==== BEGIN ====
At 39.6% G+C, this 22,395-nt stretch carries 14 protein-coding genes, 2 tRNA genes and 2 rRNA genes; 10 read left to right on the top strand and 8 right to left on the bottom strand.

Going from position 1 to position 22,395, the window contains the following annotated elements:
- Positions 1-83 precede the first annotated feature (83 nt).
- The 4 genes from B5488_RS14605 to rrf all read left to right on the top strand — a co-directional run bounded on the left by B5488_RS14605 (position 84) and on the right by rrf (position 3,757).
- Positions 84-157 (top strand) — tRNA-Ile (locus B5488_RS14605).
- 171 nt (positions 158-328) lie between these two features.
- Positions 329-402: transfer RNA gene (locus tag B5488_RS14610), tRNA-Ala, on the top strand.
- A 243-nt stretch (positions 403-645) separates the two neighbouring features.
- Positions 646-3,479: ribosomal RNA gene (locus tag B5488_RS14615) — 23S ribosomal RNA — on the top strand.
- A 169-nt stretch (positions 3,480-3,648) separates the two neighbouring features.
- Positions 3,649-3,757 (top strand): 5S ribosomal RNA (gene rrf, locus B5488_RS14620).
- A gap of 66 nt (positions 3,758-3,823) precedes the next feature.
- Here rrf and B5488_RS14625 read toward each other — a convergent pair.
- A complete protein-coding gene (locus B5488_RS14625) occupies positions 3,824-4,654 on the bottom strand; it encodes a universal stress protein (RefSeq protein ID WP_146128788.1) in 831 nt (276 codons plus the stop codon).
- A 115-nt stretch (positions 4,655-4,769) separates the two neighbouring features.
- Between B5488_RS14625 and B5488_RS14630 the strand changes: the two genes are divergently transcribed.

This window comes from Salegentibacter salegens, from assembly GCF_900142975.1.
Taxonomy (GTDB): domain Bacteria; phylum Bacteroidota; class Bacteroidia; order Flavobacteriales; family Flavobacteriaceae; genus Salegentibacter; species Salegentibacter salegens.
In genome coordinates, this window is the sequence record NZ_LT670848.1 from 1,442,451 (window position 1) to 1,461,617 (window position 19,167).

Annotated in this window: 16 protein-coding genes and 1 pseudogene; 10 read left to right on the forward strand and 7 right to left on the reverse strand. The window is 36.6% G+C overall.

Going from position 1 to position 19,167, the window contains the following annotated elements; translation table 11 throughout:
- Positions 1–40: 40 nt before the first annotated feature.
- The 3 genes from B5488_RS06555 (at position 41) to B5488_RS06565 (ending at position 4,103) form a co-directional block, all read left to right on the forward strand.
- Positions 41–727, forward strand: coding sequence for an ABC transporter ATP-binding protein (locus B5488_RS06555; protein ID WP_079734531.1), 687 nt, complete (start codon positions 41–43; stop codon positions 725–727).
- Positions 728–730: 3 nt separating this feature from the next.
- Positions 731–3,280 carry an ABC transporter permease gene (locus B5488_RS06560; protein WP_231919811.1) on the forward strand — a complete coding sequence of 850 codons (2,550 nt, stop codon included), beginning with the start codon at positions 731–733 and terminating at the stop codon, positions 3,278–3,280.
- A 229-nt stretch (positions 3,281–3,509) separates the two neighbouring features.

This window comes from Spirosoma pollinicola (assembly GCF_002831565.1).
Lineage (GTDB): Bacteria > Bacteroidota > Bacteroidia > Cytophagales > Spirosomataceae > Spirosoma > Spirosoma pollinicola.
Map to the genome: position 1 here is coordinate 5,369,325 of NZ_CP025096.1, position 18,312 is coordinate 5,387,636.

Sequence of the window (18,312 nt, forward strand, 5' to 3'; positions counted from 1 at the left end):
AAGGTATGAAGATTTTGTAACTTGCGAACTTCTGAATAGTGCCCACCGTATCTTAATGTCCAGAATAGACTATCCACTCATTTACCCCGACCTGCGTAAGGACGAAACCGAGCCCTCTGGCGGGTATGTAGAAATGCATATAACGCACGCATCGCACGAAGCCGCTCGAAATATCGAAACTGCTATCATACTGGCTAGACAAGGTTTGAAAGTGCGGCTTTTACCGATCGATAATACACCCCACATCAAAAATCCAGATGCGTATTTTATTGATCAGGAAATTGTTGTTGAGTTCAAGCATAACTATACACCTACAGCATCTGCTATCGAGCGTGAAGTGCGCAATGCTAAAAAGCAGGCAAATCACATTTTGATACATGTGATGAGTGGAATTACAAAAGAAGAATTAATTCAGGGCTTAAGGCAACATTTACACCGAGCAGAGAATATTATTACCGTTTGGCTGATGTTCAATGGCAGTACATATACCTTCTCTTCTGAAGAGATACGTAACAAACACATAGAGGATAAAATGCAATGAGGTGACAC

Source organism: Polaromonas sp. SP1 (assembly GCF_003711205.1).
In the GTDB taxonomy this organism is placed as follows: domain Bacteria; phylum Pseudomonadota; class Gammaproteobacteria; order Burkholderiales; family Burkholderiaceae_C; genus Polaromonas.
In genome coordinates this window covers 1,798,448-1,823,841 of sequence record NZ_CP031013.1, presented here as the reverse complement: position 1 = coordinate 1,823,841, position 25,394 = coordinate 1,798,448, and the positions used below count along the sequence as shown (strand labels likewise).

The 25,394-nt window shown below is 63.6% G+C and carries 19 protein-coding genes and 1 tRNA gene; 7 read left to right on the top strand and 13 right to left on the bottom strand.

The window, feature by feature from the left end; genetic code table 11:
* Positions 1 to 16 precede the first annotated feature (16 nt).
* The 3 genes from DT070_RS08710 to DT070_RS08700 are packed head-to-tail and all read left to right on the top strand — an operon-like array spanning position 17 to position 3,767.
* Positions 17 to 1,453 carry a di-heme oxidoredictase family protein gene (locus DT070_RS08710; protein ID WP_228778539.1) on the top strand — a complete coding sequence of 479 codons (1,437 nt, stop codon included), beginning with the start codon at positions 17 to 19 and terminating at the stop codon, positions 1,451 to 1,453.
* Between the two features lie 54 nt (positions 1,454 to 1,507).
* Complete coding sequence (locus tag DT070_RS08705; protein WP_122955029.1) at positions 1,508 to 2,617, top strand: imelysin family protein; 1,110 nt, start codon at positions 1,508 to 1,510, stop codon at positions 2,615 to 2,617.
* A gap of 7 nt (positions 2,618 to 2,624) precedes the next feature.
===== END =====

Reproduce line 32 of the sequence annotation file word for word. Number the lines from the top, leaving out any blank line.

AAGGTATGAAGATTTTGTAACTTGCGAACTTCTGAATAGTGCCCACCGTATCTTAATGTCCAGAATAGACTATCCACTCATTTACCCCGACCTGCGTAAGGACGAAACCGAGCCCTCTGGCGGGTATGTAGAAATGCATATAACGCACGCATCGCACGAAGCCGCTCGAAATATCGAAACTGCTATCATACTGGCTAGACAAGGTTTGAAAGTGCGGCTTTTACCGATCGATAATACACCCCACATCAAAAATCCAGATGCGTATTTTATTGATCAGGAAATTGTTGTTGAGTTCAAGCATAACTATACACCTACAGCATCTGCTATCGAGCGTGAAGTGCGCAATGCTAAAAAGCAGGCAAATCACATTTTGATACATGTGATGAGTGGAATTACAAAAGAAGAATTAATTCAGGGCTTAAGGCAACATTTACACCGAGCAGAGAATATTATTACCGTTTGGCTGATGTTCAATGGCAGTACATATACCTTCTCTTCTGAAGAGATACGTAACAAACACATAGAGGATAAAATGCAATGAGGTGACAC